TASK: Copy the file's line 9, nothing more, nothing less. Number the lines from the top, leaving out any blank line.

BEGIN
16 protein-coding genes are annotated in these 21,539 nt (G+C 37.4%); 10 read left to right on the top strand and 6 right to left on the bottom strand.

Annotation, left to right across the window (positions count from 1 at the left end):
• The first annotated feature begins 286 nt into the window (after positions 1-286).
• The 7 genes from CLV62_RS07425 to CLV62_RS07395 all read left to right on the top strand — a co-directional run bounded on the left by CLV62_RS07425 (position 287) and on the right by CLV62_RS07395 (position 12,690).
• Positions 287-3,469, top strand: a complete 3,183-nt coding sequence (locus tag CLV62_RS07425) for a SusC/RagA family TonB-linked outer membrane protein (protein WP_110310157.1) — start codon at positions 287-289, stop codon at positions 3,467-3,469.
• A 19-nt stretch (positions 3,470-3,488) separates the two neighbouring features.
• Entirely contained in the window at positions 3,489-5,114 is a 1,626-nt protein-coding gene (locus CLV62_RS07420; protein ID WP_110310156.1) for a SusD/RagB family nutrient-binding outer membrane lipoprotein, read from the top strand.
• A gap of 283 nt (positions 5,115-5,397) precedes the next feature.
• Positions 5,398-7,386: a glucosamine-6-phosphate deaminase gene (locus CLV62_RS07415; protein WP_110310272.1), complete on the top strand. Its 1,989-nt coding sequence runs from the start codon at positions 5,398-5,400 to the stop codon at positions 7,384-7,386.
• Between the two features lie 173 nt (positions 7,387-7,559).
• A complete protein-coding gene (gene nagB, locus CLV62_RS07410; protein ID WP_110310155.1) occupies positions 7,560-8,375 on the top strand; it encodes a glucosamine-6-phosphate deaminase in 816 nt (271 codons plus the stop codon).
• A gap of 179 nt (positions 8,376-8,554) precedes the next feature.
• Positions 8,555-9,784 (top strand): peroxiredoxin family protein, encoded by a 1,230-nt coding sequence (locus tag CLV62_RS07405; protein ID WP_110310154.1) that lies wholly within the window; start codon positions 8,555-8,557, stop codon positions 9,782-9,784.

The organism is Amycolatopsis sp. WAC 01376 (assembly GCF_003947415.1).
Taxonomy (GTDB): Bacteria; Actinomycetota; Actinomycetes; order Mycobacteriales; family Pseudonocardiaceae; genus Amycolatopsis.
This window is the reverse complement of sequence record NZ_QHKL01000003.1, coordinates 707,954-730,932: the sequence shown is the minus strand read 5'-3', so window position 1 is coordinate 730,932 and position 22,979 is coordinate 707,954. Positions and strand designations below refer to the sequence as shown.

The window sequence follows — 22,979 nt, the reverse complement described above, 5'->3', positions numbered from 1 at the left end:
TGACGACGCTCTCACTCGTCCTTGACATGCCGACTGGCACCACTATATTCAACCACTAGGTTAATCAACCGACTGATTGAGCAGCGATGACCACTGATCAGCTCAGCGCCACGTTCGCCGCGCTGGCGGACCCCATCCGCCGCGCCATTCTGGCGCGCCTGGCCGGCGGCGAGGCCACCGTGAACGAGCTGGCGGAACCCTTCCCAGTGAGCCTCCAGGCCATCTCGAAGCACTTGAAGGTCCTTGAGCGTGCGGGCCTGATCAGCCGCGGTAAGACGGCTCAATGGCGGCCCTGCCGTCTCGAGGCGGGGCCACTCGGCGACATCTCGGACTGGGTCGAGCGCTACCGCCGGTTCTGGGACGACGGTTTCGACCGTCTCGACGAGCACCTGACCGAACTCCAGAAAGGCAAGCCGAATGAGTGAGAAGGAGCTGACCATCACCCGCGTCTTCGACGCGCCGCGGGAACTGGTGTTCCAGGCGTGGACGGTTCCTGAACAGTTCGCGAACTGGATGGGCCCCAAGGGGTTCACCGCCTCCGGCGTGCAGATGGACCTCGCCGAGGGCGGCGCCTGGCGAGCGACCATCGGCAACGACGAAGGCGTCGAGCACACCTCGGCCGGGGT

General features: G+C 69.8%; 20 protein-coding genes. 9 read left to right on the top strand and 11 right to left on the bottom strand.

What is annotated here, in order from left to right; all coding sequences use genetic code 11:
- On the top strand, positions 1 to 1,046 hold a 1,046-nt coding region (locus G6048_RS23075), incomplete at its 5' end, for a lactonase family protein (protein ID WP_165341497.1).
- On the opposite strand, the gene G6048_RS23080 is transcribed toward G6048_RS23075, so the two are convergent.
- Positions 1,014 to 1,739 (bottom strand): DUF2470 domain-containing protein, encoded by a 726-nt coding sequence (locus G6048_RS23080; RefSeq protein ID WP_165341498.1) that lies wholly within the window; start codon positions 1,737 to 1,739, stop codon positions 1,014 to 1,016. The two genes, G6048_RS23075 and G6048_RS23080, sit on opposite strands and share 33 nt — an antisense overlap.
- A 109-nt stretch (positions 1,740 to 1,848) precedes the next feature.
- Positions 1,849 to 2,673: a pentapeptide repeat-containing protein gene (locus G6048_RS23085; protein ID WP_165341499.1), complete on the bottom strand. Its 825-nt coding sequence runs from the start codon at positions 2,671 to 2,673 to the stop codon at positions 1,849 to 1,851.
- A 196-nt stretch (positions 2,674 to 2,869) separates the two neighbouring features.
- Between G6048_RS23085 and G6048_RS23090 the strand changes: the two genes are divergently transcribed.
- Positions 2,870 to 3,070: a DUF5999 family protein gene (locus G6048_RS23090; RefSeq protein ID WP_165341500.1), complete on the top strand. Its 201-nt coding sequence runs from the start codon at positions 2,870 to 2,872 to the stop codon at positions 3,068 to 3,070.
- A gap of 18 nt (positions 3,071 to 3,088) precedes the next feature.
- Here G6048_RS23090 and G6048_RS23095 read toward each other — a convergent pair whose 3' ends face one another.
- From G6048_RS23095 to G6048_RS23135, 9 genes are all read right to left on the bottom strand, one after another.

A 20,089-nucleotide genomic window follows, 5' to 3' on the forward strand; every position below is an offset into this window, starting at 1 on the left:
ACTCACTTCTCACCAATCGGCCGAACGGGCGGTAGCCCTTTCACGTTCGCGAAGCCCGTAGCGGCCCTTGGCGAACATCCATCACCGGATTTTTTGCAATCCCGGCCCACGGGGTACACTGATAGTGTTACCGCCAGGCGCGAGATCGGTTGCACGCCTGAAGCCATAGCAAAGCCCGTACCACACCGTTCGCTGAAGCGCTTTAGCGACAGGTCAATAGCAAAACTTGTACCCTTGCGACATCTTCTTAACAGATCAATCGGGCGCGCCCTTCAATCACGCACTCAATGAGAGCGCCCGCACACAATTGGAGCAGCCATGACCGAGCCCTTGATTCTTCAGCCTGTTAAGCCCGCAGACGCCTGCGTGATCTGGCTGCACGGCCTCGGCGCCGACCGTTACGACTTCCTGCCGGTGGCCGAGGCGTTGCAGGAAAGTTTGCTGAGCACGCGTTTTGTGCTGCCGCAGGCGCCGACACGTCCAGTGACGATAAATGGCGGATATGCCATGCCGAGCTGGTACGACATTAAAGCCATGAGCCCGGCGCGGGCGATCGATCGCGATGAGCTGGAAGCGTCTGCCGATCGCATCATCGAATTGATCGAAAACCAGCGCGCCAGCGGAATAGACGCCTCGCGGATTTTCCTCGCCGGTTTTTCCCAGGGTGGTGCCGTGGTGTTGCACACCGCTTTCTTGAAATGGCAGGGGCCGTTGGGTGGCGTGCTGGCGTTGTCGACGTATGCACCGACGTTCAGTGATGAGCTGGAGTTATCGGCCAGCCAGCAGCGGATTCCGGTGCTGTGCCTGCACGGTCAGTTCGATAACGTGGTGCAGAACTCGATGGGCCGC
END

• Positions 5,398-7,386: a glucosamine-6-phosphate deaminase gene (locus CLV62_RS07415; protein WP_110310272.1), complete on the top strand. Its 1,989-nt coding sequence runs from the start codon at positions 5,398-5,400 to the stop codon at positions 7,384-7,386.